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Multihull Magazine July/Aug 2007 issue listed your boat weight at 19842 pounds, with main plus jib at 1172 sq. ft. At those figures, the Stability Speed is 20.51 knots. At 27500 pounds and 1230 sq. ft., the Stability Speed is 22.76 knots.

First off, Multihull Mag is quoting the manufacurers "Light Boat" weight at 19842 lbs. Dolphin Cats actually come in around 27,000-29000 lbs once you get all the stuff on them. I have spoken to several owners and they all are in that heavier range of weight.

I have also had a first hand account of sailing, unreefed at 27-28 knots of wind, with wind just forward of the beam. The hulls were both tracking in the water. I have also talked with a couple others that have sailed the Dolphin hard regularly and there were no reports of flying a hull. While I am certainly interested in the formula that you have suggested above, in practical experience 23 knots was not the point at which a hull lifted out of the water. I have also sailed her at 24-25 knots on wind angles just forward and just aft of the beam a few times and that did not do it either. Therefore I am left to believe that there is more margin for error than 23 knots.

I certainly dont want to ever find out where the break point is but it is not at 23 knots...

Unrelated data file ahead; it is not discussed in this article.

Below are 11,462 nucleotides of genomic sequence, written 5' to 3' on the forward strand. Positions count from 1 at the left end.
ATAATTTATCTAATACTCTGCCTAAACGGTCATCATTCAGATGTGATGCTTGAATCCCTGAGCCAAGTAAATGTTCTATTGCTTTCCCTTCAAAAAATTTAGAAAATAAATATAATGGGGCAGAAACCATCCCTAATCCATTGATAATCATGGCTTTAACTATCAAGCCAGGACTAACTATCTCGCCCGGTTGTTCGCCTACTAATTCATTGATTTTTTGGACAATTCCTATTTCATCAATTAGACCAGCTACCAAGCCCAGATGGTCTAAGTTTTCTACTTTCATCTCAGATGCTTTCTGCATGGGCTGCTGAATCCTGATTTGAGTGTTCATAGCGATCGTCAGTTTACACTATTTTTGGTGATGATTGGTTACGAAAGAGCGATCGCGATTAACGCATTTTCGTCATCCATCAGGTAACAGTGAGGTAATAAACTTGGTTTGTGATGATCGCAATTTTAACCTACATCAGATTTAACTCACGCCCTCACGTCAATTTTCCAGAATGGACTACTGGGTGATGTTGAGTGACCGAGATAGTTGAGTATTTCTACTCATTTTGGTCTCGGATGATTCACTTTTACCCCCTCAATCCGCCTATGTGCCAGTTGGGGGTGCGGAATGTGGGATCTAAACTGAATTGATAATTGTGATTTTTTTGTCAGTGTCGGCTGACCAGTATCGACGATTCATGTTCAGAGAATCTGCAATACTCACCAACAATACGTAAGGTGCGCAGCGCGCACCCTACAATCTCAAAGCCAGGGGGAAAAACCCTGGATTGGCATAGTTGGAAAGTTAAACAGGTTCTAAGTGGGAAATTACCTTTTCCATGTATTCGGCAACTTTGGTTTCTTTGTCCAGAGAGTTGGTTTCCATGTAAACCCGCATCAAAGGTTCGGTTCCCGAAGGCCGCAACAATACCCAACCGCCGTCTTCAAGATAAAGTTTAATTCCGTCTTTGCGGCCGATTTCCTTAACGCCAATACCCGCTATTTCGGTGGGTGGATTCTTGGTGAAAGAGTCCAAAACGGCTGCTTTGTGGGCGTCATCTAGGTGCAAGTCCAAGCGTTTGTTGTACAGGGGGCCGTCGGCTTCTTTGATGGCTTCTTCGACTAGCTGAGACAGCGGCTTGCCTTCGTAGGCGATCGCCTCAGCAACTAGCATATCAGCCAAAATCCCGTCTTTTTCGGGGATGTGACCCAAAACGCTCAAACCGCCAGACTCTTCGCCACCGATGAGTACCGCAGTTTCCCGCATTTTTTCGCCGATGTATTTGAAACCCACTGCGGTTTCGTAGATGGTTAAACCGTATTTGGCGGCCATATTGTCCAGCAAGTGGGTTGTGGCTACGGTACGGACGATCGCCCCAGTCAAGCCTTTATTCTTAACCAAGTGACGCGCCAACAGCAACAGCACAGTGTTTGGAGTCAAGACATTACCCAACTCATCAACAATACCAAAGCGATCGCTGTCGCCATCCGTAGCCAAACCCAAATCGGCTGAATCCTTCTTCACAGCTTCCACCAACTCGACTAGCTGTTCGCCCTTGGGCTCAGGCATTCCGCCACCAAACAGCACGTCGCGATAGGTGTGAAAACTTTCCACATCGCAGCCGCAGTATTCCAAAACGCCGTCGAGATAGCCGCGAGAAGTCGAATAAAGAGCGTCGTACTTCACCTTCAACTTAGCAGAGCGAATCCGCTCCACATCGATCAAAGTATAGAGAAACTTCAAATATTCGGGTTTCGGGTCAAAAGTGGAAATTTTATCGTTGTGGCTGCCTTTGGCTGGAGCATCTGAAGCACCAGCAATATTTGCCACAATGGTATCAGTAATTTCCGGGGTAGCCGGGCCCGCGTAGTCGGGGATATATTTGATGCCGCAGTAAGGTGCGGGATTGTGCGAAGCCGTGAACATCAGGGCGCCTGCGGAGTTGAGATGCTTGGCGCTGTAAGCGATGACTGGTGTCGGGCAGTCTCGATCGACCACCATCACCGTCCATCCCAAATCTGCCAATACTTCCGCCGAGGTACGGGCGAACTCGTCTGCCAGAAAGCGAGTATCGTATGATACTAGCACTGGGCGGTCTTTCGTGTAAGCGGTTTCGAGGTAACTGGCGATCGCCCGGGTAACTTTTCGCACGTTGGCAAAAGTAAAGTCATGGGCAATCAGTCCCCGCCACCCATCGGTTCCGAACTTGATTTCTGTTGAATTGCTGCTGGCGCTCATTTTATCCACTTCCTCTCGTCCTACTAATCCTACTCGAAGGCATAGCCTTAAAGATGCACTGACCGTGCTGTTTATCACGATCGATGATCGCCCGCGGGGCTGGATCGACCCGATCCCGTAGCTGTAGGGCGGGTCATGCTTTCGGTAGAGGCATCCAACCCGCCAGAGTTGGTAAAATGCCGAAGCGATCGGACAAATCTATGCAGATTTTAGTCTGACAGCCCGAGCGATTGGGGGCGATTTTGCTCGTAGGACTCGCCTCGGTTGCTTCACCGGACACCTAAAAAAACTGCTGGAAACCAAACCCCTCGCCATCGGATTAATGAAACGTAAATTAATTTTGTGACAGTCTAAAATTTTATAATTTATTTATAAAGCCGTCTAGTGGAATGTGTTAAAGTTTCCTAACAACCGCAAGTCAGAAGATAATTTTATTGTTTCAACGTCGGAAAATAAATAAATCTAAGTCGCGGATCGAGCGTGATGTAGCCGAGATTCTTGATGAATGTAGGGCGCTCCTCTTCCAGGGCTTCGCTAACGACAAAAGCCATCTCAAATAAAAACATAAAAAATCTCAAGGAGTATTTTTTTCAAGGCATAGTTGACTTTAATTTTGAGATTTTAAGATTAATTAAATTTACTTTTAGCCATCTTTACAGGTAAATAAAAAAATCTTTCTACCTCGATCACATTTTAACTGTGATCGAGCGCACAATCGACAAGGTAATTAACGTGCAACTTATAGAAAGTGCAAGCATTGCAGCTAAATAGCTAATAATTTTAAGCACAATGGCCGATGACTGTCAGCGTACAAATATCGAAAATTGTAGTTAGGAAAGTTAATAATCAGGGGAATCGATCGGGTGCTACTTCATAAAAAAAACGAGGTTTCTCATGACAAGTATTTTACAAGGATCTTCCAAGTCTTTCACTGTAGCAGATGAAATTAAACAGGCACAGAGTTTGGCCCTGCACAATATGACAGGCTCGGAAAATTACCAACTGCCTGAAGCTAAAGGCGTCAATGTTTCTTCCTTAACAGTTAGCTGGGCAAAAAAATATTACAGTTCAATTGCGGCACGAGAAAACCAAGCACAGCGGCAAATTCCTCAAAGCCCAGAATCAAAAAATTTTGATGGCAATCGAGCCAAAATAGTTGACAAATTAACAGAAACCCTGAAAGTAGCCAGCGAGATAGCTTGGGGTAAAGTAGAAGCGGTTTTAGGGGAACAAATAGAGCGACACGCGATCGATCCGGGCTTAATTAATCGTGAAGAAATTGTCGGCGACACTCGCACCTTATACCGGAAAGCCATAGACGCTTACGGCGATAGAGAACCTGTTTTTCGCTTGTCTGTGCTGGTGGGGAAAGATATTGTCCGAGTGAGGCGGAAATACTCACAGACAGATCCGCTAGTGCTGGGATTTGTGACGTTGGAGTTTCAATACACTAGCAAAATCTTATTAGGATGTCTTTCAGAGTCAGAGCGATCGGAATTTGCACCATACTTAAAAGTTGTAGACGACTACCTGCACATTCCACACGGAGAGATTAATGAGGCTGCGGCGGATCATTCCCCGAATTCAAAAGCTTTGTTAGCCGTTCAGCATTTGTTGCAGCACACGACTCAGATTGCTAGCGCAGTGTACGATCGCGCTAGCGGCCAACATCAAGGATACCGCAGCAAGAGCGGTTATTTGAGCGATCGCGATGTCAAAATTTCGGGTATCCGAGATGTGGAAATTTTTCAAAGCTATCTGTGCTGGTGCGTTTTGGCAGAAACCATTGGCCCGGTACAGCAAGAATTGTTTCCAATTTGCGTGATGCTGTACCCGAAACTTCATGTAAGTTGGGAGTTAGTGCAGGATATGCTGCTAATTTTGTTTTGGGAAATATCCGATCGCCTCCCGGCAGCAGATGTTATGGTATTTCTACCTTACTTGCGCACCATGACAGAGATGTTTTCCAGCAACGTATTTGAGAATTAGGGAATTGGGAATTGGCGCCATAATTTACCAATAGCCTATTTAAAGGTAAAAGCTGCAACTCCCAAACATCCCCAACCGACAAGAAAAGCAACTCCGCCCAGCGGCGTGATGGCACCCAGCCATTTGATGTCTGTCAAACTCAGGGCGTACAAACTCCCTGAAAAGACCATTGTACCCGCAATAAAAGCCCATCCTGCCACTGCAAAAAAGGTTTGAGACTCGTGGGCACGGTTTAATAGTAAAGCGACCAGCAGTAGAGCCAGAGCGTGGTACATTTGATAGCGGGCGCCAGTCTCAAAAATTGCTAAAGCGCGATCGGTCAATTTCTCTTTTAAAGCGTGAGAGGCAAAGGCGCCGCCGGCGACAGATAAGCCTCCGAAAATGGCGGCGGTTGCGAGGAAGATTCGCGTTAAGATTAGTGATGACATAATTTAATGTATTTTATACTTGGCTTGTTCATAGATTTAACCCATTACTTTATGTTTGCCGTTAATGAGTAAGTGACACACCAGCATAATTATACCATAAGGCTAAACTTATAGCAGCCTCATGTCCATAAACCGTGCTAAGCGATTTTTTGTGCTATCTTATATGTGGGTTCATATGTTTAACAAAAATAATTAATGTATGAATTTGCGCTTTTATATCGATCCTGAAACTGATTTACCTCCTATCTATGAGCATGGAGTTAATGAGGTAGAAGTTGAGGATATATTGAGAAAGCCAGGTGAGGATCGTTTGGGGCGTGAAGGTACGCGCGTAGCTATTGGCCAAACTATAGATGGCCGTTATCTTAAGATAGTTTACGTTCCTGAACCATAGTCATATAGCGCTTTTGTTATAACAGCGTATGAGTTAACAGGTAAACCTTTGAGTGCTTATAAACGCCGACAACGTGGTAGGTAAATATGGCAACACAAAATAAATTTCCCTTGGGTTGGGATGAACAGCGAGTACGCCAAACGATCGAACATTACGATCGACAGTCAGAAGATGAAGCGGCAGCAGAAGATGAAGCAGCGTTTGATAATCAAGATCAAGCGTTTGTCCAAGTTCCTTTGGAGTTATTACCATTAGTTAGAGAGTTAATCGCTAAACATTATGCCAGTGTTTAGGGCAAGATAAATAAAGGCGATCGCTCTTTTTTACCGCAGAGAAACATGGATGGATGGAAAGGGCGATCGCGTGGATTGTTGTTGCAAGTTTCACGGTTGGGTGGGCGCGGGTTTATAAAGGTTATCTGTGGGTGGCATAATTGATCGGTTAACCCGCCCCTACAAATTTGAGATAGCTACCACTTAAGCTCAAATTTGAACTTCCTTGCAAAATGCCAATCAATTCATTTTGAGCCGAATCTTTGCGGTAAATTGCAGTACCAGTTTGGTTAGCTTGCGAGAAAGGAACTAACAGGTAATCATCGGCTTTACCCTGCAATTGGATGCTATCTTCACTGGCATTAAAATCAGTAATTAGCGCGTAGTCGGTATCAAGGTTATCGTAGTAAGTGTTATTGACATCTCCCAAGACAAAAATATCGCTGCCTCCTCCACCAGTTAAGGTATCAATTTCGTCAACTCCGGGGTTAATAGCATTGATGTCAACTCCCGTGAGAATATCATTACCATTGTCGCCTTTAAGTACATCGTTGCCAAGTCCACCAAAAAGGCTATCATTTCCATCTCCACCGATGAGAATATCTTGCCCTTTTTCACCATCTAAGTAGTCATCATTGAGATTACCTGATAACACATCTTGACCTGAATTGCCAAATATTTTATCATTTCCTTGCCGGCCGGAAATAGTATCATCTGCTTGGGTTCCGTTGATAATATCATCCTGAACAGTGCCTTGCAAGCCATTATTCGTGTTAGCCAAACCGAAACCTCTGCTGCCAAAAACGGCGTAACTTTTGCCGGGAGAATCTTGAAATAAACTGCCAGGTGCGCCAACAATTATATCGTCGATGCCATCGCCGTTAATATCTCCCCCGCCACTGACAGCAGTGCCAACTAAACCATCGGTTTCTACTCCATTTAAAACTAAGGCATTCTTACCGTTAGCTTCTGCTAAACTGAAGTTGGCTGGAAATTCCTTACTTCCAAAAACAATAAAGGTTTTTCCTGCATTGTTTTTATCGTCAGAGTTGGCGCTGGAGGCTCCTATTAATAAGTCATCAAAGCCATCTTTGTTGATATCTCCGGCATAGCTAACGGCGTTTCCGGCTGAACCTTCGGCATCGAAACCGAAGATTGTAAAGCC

I wish there was a reliable formula that one could rely on.

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Old 27-09-2007, 21:02   #43
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This suggests I need to start reefing @ 23 MPH
I do agree that for safe sailing I should reef at around 21-23 knots but I think there is substantial margin left but just dont know how much.

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Old 28-09-2007, 08:25   #44
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I do agree that for safe sailing I should reef at around 21-23 knots but I think there is substantial margin left but just dont know how much.

Keegan
My guess is that number applies if the boat is sitting still in flat water sails sheeted tight and wind abeam.

Other factors then begin to apply ie: movement.

My guess.
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Old 28-09-2007, 15:37   #45
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I guess I would think that your sailmaker might have an opinion on when to reef that is substantially lower than what any formula would provide.